As a mortgage is essentially a contract and the presence of any vitiating factors such as undue influence or misrepresentation may make the entire agreement void and thus unenforceable. The court of appeal in Bank of Credit and Commerce International S.A. v. Aboody set out the categorization of cases undue influence into either class 1 of actual undue influence whereby one party to the transaction can prove on the facts that the other party to the transaction exerted undue influence through an act openly carried out amounting to improper pressure. And class 2 of presumed undue influence which arises when the complainant is able to establish the existence of a relationship of trust and confidence between her and the wrongdoer of such a nature that it is fair to presume that the wrongdoer abused the relationship in procuring her agreement to enter into the impugned transaction In order to resist possession Margaret would most likely attempt to argue that undue influence had in fact been exercised. The burden of proof for undue influence lies on the claimant throughout. Margaret would have to prove undue influence, either actually or with the benefit of an evidential inference (a presumption), which remains un-rebutted. As class 1 cannot succeed the burden of proof would be on Margaret to rely on class 2 in that of the presumption of undue influence. Royal Bank of Scotland v Etridge (No.2) indicates that in order to discharge the burden of proof, the victim has to show that there was a relationship of trust and confidence with the alleged wrongdoer and that there exists a ‘transaction that calls for an explanation’. Applying the requirements of Etridge (no.2) for class 2 presumed undue influence to the facts of the case, it would be necessary for Margaret to prove that there existed a close relationship of ‘habitual trust and confidence’ between and Jack (the alleged wrongdoer) and herself. On the facts it appears that Margaret ‘reposed trust and confidence' in Jack, the fact that for a great many years Margaret was a housewife raising five children seems to indicate that Jack would be left alone to manage the financial decisions of the household as well as the company. On the assumption that Jack was in fact in control of the financial decisions it would appear that he would have a sufficient position of power to abuse his influence over Margaret as is evidenced by his actions of persistently pressuring her into signing the mortgage despite her obvious reluctance to re-mortgage the house which clearly indicates a betrayal of trust by seeking to fulfil his own interests. When considering the transaction that calls for explanation it is submitted that it would be left to the discretion of the courts, the judgment could go either way. On one hand it can be argued the transaction is plainly disadvantageous to Margaret as she undertakes a serious financial obligation, and in return she personally receives nothing. On the other hand it can be argued that Jack’s business is the primary source of the family income and Margaret would mutually benefit from having a lively interest in doing what she can to support the business. However the facts point out that Margaret was reluctant to agree to the transaction and only did so at a point where she was ‘physically exhausted’ and ‘sick of quarrelling’. Jack had also misrepresented Margaret with regard to the actual sum that was to be borrowed, the amount was represented as £300,000 where else it was in fact for £500,000. It is submitted that in light of this it the courts would most likely infer that there was undue influence as the transaction will only be explicable on the basis that it has been procured by the exercise of undue influence by Jack. If the courts infer that Margaret’s consent has in fact been procured by undue influence or misrepresentation, the bank may not rely on her apparent consent unless it has good reason to believe that she understands the nature and effect of the transaction. The burden of proof will be on the bank to rebut the presumption of undue influence. The Bank can rebut the presumption by producing an explanation for the impugned transaction. Lord Nicholls in Etridge (no.2) indicates that this can be done if Reading Bank can show that Margaret obtained independent advice from a solicitor or outside advisor. In this case, the facts are silent as to whether or not Margaret obtained any independent advice. In the event that the Margaret has obtained independent advice it would be in the courts discretion as to whether or not the presumption can be rebutted. However if Margaret did not obtain independent advice it is submitted that the courts will most likely infer that undue influence had been exerted on Margaret by Jack tainting her consent with regard to the impugned transaction. If the courts in their discretion infer that undue influence had in fact been exerted then the onus of discharging the burden will be placed on Reading Bank. The judgment of Lord Browne-Wilkinson in Barclays Bank v O’Brien appears to indicate that the wife would only be able to set aside the transaction on the grounds of undue influence if ‘the third party had actual notice of the facts giving rise to her equity’. The decision in Etridge (No.2) indicates that the courts will only deem the mortgagee to have notice of undue influence in every transaction where the surety and debtor are in a non-commercial relationship and the loan made was not for the mutual benefit of both parties but instead for the sole purpose of one. Applying the principles to the facts of the case at hand, Margaret and Jack are in a domestic relationship and Margaret is also listed as a director of the company. As aforementioned the courts will only be able to set aside the mortgage on the grounds of undue influence if the Bank had actual notice of the facts giving rise to Margaret’s equity. The case of CIBC mortgages v Pitt illustrates a situation whereby the bank was misled by the mortgagor to believe that the loan was to purchase a holiday home, as it was for the mutual benefit of the couple the Bank was not put on inquiry. Jack sought the mortgage in order to expand his business and as aforementioned an argument for manifest disadvantage could go either way. Reading bank may argue that as Margaret was a listed director of the company they could apply CIBC v Pitt whereby the mortgagee was not put on notice as it was for their mutual benefit. However on the other side of the coin Lord Nicholls in Etridge (No.2) stated: “In my view the bank is put on inquiry in such cases, even when the wife is a director or secretary of the company.” This suggests that the fact that Margaret is a listed director on her husbands company should not thwart Reading Bank from being put on inquiry. The argument for manifest disadvantage could go either way as Margaret has never played an active part in her husbands business and instead was busy raising her five kids and subsequently working as a nurse. There seems to be no way by which the bank can avoid being put on notice to discharge their obligations to prevent the transaction from becoming impugned. In order to avoid rendering the mortgage void due to undue influence Reading Bank is advised to meet with the vulnerable party privately where by the extent and risks involved in the mortgage should be explained after which the vulnerable party should be instructed to seek independent legal advice in order to obtain a confirmation letter. A confirmation letter from Margaret’s solicitors acts as proof that Reading Bank has fulfilled their obligations and responsibilities in ensuring that the vulnerable party has obtain independent advise. Proceeding with the mortgage after a solicitors confirmation letter has been obtained will make the mortgage virtually unaffected by any future pleas for undue influence. The facts of the case are silent as to whether or not Reading Bank has carried out its responsibilities in that of meeting Margaret privately and instructing her to seek independent legal advice to obtain a confirmation letter. In the event that a confirmation letter had been sought any plea for undue influence would be ignored and the Reading Bank’s rights would be unhindered. However if Reading Bank had failed to discharge their responsibilities and the courts inferred that undue influence had been procured onto Margaret then Reading Bank would not be entitled to possession as the mortgage would only be exercisable upon Jack. This would result in Reading Bank having to seek other remedies to realize the loan such as suing on the covenant to pay.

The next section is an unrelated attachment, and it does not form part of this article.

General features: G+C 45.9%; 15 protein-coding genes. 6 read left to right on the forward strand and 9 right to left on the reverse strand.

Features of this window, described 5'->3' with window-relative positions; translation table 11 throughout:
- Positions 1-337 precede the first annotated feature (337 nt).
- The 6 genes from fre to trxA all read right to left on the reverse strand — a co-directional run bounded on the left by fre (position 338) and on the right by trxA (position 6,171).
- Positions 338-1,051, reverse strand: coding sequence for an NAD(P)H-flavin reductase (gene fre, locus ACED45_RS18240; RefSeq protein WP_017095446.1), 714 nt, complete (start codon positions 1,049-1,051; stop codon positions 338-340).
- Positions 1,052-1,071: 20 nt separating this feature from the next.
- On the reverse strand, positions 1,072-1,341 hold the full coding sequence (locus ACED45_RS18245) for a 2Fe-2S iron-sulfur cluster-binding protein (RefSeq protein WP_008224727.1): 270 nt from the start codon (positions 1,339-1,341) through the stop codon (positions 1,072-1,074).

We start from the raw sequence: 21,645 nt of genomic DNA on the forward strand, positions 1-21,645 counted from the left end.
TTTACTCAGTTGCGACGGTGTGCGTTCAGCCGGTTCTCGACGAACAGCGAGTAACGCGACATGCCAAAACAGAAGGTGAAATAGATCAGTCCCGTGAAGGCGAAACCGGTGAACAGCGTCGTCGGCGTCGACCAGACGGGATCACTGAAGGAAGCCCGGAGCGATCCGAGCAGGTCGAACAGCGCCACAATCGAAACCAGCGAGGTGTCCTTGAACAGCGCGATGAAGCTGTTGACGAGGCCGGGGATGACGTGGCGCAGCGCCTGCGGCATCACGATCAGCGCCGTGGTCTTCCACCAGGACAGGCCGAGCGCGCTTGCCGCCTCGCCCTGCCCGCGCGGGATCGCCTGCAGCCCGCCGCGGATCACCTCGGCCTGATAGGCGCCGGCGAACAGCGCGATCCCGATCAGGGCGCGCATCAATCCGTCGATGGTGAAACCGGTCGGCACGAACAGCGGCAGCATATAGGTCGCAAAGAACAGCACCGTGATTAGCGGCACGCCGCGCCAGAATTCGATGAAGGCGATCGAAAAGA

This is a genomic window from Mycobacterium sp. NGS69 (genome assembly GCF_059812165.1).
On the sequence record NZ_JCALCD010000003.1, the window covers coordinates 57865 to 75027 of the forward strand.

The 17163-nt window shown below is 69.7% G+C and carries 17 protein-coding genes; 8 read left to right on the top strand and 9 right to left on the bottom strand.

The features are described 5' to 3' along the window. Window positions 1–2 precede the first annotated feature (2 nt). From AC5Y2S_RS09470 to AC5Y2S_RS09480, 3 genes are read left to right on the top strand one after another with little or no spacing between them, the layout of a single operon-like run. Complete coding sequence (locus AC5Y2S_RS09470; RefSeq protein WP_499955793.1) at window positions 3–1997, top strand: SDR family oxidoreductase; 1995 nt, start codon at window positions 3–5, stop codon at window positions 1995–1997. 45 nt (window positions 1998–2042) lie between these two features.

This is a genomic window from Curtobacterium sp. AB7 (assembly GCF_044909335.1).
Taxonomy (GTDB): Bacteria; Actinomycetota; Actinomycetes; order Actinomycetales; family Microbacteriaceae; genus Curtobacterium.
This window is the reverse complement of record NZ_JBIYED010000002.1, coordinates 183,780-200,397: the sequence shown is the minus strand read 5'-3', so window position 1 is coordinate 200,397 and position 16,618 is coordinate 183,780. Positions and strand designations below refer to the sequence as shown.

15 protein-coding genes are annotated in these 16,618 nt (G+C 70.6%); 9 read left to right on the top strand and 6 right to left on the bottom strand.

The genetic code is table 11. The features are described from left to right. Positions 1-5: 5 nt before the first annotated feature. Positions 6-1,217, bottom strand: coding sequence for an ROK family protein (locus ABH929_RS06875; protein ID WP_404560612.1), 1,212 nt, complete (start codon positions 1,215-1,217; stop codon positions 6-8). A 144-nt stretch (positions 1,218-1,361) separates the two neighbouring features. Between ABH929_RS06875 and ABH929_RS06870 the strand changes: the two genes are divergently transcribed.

It appears that a plea for undue influence would most likely succeed as Reading Bank has failed to discharge its duties and obligations such as ordering a private meeting and advising Margaret to seek independent legal advice. However the facts are silent, If Reading Bank failed to discharge their duties, the mortgage agreement would be deemed unenforceable on Margaret however Reading Bank would still be able to sue Jack on the covenant to repay based on the mortgage contract. If Reading Bank did in fact discharge their duties and obligations they would be able to set aside the presumption of undue influence. This would allow Reading Bank to exercise its rights under the mortgage such as right to possession, right to sale, right to appoint a receiver, right to foreclosure and right to sue on the covenant to repay. With regard to right to possession Reading Bank would have the discretion as to whether to use apply for a court order or not as aforementioned the invocation of section 36 of the AJA is not necessarily a negative outcome, it all depends on what Reading bank really wants.